The deacon's ministry of the Word includes proclaiming the Gospel at the Eucharist, preaching and teaching. His ministry of Liturgy is at the Altar, and includes various parts of the Mass proper to the deacon. At Mass, the deacon is the ordinary minister of the proclamation of the Gospel (in fact, a priest, bishop, or even the Pope should not proclaim the Gospel if a deacon is present) and of Holy Communion (primarily, of the Precious Blood). Deacons typically have the faculty to preach the homily at Mass, at a frequency determined by the pastor.

    The ministry of charity involves service to the poor and marginalized and working with parishioners to help them become more involved in such ministry. Deacons are clerics: they can administer the sacrament of Baptism and serve as the church's witness at the sacrament of Holy Matrimony, which the bride and groom administer to each other. Deacons may preside at various services such as a wake service, and Benediction of the Blessed Sacrament, and they may give blessings. They cannot hear confession and give absolution, anoint the sick, or celebrate Mass.

  • How do I know what God is calling me to do?

    You must pray every single day, asking God to reveal His plan for you. Do not ask yourself, "What do I want to do when I grow up?" This is the wrong question! Rather, you should be thinking and asking: "Jesus, what do You want me to do?" And listen for the answer! The primary area of revelation is the heart. Listen with your heart!

    The discernment process in the priesthood must also include the Church. The local bishop is the one who ultimately decides who is and who is not called. He is assisted in this by the vocation office and the seminary. This whole process is called "discerning one's vocation."

  • Can I be happy in my life if I don't follow God's plan for me?
    If you do not follow the vocation for which God made you, you can attain a certain degree of happiness in this world, and still attain salvation (go to heaven), but you can never be as happy as you might have been, had you followed your proper vocation. This is why it is so important that you discern correctly. Of course, there are trials and tribulations in every vocation. To become a priest does not take away all suffering. But there is great joy in laying down one’s life for Jesus!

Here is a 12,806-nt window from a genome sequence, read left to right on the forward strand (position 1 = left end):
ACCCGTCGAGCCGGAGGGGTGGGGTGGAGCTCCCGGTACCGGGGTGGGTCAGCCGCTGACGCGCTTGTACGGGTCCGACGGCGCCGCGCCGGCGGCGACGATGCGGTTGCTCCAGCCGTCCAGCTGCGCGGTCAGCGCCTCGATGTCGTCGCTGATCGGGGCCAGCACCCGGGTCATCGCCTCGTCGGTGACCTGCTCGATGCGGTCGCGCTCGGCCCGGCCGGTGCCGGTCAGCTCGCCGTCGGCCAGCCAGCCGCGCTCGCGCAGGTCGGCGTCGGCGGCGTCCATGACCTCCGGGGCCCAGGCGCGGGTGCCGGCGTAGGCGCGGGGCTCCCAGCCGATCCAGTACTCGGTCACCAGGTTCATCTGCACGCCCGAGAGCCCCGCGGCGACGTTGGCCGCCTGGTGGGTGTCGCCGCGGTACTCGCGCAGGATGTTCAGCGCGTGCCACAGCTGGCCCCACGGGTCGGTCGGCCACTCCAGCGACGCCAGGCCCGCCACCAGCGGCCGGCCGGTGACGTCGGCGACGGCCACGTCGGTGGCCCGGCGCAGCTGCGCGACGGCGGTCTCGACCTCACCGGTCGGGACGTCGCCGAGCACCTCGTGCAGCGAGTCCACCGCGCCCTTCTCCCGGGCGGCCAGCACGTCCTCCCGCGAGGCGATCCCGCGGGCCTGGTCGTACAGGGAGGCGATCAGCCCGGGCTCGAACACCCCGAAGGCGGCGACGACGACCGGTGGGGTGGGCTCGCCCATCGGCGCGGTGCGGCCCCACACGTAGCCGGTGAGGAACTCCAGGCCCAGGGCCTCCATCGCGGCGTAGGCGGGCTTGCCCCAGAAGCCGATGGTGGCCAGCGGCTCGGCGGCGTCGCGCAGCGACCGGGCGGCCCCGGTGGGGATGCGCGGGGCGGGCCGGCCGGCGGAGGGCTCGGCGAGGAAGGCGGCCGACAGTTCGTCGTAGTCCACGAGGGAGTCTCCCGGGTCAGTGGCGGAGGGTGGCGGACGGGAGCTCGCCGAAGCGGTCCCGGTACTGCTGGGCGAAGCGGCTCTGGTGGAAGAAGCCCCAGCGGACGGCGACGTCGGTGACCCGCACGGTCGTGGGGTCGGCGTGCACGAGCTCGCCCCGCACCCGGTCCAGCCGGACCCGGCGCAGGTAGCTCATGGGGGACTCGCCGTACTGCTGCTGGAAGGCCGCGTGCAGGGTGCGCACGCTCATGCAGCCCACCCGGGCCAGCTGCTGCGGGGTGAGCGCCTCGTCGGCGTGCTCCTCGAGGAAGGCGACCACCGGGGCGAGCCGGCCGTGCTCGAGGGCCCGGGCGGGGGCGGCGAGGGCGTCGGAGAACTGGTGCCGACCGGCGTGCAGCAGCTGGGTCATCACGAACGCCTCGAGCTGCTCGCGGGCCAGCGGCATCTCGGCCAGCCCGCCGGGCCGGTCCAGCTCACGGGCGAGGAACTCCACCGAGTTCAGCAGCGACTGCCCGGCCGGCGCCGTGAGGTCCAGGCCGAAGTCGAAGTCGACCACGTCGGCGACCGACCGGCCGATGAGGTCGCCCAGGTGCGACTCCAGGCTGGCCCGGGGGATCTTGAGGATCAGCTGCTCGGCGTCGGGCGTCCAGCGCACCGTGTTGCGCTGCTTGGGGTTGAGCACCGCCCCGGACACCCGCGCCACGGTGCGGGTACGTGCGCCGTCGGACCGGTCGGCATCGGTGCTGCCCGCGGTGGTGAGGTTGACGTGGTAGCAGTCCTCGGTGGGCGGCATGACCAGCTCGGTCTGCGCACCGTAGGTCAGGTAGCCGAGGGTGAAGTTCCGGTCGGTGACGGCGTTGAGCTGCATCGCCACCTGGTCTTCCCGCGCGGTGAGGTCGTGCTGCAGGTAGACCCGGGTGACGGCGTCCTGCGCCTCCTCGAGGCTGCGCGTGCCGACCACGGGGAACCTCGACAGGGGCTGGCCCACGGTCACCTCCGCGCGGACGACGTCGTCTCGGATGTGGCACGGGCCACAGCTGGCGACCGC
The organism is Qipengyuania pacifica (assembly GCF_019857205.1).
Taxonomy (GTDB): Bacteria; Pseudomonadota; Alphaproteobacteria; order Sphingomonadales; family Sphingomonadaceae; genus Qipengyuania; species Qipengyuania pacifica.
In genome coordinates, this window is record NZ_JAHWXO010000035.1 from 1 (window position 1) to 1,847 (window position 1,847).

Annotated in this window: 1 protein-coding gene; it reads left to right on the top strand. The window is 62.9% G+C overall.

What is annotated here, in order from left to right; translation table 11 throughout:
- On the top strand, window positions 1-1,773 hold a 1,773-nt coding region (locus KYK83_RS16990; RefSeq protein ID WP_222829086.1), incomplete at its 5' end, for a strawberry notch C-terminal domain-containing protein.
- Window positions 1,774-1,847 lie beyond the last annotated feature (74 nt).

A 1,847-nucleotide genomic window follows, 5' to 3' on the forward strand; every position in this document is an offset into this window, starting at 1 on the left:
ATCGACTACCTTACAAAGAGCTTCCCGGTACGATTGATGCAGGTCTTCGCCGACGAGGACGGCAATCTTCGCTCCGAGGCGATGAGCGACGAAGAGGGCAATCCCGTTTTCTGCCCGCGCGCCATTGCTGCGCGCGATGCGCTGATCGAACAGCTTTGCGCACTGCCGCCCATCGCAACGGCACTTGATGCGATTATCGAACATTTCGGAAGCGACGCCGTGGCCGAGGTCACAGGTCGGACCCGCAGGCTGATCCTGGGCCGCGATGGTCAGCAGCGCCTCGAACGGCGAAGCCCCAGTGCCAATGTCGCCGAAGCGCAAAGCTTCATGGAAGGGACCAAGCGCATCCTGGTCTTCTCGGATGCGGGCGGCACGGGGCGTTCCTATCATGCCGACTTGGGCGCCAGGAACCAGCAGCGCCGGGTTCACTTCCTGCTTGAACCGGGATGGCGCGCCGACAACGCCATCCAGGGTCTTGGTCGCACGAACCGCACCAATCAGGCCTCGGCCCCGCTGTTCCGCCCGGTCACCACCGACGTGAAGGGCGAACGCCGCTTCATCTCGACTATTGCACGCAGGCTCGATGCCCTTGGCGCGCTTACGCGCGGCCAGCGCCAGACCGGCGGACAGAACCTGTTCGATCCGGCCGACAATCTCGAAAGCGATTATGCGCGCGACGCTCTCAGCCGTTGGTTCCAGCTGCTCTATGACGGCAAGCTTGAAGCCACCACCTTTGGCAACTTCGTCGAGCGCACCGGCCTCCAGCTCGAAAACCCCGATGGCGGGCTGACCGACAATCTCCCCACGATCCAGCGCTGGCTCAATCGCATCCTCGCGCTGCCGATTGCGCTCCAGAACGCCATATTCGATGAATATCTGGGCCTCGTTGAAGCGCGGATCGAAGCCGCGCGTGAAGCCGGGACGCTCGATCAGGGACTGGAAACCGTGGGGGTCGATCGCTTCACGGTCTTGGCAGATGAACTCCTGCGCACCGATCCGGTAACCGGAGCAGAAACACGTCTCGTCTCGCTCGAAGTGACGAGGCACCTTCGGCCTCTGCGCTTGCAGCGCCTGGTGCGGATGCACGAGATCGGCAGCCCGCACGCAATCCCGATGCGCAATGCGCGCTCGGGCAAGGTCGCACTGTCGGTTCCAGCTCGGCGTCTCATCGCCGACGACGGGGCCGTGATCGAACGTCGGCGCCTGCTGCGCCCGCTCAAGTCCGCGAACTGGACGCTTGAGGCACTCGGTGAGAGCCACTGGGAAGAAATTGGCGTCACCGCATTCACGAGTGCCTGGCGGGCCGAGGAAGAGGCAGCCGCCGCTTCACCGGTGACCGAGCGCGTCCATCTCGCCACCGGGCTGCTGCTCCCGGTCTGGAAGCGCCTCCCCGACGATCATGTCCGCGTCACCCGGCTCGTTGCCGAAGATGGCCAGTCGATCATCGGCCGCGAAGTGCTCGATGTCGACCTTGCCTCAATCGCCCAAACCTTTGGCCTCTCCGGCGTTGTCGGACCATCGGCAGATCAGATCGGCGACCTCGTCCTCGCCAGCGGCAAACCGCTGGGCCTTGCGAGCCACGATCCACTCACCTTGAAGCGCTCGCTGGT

• If I am attracted to the priesthood, does it mean God is calling me to be a priest?
    Possibly, but not necessarily. A man must pray a great deal, listening with both heart and soul to know what God wants him to do. But if you feel some attraction at this point, just continue to pray, go to Mass, and live a Christian life. If you are living a Christian life, Jesus will let you know when the time comes. Also, go talk with your parish priest or with the vocation director. Try to come to the diocesan-sponsored retreats and discernment nights. The vocation director can help you determine if God is calling you to the priesthood.
  • Can I still be a priest if I'm not very holy?
    Holiness (to be like Jesus) is a lifetime endeavor for every person in every vocation. Don't worry if you don't see yourself as very holy right now. God will form you slowly, day by day and week by week, so that you will be ready to be His instrument when the time comes. But for now, use the sacrament of Penance at least once a month. Repent of your sins, receive the sacraments, and pray every day. You will be surprised at how Christ-like you can become!
  • What is celibacy?
    Celibacy, in the religious context, is the means by which a man consecrates himself totally to God for the service of humanity. By celibacy, a Christian sets aside the responsibilities and intimate relationships of family life in order to take on the responsibilities of serving the wider family of man. By a personal relationship with God in prayer, by the friendships and associations with married and single men and women, he grows in his love of humanity and becomes capable of serving God's people more effectively. To be authentic, it must be inspired by a love for Jesus who is the man for others.
  • Why can't priests get married? That must be very difficult.
    Catholic priests in the Roman Rite do not get married so as to dedicate themselves completely to Jesus and to His people. Priests generate "spiritual children" by bringing many souls to Christ and helping them to grow in holiness so that they can one day live forever in Heaven. The sacrifice of celibacy (not getting married) is a sign to the world that only Jesus can give us the happiness that we all so crave. Giving up something as important as marriage and family is a powerful sign to the world that Jesus Christ is real! He is worth living for and sacrificing for. No, it is not easy, but neither is marriage. The fact is, every vocation requires great personal sacrifice. And there is great joy in sacrifice when it is done for Jesus and for others! As one priest said: "It is true that no one will ever call me ‘daddy’. But thousands call me ‘Father’."
  • Will priests ever be allowed to get married?
    It is possible that this law of the Church will one day be changed. If the Holy Spirit wants this change, He will effect it through the Pope and bishops of the world. However, it would be a grave mistake to go to the seminary "expecting" this change. That would be setting oneself up for a big disappointment, should it not happen.